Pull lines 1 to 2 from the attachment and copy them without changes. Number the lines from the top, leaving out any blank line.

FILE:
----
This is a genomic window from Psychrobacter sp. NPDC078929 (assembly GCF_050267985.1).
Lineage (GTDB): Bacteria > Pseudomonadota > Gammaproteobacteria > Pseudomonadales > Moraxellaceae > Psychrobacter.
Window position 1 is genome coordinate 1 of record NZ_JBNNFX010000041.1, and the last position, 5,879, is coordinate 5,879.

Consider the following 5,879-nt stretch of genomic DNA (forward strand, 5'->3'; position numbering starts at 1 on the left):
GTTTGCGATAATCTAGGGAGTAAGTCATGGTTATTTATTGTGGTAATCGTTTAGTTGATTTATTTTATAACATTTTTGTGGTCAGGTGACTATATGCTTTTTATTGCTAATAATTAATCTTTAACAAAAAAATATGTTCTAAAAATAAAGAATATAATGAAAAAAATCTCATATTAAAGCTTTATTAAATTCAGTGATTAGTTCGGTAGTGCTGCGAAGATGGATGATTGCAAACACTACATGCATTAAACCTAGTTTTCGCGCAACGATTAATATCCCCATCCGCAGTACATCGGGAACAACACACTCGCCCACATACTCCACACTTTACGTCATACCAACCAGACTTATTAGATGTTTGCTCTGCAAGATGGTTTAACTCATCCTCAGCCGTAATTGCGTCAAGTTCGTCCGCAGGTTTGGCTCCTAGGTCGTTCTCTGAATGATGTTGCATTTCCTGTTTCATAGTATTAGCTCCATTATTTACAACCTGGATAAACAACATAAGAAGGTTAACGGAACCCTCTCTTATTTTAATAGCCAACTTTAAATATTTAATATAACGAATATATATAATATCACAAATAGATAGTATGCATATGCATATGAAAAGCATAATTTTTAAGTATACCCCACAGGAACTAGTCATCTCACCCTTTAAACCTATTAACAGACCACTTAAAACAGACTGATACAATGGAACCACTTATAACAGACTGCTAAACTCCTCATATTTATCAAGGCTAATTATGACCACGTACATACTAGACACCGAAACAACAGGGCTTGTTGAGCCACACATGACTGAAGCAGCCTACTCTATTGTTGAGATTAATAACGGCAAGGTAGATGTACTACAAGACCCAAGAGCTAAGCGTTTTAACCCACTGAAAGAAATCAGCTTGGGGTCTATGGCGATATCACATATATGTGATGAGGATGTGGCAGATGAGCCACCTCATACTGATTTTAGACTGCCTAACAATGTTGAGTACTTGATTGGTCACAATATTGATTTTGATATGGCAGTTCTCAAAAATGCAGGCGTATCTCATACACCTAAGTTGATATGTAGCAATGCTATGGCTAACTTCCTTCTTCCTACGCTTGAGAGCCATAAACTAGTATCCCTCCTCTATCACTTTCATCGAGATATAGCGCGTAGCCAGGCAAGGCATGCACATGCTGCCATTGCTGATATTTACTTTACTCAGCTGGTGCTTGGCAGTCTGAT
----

This is a genomic window from Psychrobacter sp. NPDC078929 (assembly GCF_050267985.1).
Lineage (GTDB): Bacteria > Pseudomonadota > Gammaproteobacteria > Pseudomonadales > Moraxellaceae > Psychrobacter.